Hybridization of Bornean Melastoma: implications for conservation of endemic plants in Southeast Asia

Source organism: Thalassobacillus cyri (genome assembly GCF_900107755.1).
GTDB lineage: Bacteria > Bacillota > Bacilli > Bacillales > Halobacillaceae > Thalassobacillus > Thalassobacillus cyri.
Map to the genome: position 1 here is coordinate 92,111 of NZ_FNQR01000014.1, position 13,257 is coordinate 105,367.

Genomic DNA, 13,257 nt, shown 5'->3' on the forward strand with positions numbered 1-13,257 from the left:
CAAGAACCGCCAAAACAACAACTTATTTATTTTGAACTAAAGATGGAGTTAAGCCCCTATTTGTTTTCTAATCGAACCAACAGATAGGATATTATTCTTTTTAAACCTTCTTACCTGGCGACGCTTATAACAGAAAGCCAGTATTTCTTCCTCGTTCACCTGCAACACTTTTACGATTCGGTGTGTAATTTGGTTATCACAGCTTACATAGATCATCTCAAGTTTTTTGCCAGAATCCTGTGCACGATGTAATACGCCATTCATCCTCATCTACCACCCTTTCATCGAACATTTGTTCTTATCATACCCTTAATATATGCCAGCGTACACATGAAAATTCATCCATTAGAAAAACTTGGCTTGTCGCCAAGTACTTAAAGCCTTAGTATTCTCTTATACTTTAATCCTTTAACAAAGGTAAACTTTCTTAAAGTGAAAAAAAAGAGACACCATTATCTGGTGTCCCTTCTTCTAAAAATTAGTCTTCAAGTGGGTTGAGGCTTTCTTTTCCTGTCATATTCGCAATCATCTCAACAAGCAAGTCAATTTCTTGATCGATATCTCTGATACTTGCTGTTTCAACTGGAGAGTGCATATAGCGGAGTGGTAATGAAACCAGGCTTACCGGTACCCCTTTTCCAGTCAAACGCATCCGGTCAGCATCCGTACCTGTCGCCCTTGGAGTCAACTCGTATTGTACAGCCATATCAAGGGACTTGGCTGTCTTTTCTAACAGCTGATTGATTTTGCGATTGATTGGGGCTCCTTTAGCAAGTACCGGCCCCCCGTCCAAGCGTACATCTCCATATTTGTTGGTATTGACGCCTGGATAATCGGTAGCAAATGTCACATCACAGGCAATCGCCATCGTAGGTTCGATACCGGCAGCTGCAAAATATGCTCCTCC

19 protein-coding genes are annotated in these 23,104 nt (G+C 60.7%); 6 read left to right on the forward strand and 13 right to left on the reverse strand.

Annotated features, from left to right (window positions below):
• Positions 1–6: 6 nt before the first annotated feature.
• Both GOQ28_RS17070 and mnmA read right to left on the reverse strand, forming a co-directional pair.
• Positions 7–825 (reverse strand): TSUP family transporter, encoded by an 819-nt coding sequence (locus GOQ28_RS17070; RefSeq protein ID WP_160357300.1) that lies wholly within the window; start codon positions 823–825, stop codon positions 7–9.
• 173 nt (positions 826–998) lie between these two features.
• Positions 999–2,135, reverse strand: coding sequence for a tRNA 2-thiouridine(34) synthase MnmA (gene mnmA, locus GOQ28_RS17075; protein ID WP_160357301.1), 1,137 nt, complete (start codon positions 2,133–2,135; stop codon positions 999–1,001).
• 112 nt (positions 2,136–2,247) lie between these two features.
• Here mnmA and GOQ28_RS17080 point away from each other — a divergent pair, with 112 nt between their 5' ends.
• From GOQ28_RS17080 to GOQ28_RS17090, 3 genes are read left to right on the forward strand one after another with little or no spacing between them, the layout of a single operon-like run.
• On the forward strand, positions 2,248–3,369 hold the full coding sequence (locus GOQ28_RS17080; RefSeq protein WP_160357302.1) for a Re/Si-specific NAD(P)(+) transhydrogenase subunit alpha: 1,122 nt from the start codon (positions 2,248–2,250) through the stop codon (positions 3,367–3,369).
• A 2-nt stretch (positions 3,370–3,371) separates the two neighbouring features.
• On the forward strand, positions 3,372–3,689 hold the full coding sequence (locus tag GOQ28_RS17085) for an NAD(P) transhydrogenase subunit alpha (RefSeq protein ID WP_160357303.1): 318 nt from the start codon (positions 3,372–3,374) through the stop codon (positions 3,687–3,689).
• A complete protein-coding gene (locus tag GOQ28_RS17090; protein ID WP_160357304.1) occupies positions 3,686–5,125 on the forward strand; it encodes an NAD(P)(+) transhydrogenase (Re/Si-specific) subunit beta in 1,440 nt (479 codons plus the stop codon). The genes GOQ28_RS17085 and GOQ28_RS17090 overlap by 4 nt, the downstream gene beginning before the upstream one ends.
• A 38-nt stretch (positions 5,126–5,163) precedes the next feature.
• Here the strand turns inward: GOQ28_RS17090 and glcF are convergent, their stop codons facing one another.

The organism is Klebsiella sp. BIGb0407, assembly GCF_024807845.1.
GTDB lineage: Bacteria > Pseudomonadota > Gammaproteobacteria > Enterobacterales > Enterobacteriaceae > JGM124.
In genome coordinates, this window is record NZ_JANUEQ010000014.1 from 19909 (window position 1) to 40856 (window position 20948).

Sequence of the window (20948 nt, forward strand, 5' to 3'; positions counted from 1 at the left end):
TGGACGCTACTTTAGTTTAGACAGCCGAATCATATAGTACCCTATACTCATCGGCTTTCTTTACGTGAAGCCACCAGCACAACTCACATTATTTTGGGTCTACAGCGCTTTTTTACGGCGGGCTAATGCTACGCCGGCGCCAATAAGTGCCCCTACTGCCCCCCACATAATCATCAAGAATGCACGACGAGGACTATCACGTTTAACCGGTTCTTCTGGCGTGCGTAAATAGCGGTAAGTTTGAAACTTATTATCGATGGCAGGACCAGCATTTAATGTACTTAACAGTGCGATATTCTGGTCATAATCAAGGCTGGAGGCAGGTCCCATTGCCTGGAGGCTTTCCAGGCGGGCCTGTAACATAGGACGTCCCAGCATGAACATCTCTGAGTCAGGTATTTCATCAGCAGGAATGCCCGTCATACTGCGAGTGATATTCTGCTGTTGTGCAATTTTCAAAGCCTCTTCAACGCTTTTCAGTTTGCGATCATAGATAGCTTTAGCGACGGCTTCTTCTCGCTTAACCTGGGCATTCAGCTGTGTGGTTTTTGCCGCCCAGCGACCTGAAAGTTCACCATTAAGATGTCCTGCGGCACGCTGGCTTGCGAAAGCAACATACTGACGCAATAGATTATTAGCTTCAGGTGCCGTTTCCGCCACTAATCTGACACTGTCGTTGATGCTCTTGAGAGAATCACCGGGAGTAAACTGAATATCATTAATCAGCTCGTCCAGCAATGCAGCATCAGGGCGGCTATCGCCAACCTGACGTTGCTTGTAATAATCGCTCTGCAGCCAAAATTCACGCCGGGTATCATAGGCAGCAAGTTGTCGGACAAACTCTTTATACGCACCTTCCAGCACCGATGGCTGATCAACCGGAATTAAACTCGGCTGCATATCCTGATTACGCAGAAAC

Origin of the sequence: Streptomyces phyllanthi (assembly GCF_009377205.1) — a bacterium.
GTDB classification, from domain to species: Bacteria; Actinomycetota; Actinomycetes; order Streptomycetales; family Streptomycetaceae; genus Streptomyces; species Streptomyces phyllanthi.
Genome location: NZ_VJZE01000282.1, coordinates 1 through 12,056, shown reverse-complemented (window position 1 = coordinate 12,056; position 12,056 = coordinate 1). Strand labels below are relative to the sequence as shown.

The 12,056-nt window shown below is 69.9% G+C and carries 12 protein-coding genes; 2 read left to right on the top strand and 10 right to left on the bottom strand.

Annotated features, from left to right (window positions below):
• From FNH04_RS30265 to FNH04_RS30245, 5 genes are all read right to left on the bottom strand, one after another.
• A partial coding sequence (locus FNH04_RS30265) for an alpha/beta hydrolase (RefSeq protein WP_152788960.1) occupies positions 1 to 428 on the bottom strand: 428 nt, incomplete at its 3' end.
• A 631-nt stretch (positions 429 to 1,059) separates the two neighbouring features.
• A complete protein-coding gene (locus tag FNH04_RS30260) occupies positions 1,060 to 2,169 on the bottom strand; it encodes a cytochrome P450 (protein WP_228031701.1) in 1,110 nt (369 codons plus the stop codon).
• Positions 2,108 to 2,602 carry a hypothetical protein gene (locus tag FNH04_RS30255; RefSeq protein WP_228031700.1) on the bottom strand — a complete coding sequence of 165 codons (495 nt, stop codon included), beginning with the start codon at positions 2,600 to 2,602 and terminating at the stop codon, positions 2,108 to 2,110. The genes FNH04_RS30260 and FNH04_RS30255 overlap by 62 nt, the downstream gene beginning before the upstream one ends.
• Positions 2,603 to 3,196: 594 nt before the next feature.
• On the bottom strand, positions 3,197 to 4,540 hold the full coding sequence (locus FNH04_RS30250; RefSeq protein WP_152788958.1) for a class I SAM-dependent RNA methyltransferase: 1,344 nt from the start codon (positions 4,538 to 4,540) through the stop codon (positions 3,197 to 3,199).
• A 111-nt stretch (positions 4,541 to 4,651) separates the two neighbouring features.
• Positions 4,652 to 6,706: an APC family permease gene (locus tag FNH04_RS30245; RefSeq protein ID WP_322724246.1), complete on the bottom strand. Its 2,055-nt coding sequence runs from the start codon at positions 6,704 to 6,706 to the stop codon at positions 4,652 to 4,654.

Hybridization has been found as a prevalent circumstance in nature, and it plays important roles in organismal evolution, speciation and even extinction. In this study, we focus on two species of the plant genus Melastoma, which has gone through a rapid species radiation during the last one million years. We successfully detected the hybridization signal between M. malabathricum and M. laevifolium in a suspected hybrid zone in Borneo, Malaysia, by sequencing five nuclear genes and two chloroplast fragments. Most individuals of the suspected hybrids were considered as first generation hybrids, while five individuals corresponded to advanced, early generations of hybrids. Although we did not find any introgression signal between M. malabathricum and M. laevifolium, it is necessary to pay more attention to assess the extinction risk of the species with restricted distribution, here M. laevifolium. This study is the first case of natural hybridization between Melastoma species in Southeast Asia, and more cases are waiting to be found in the field.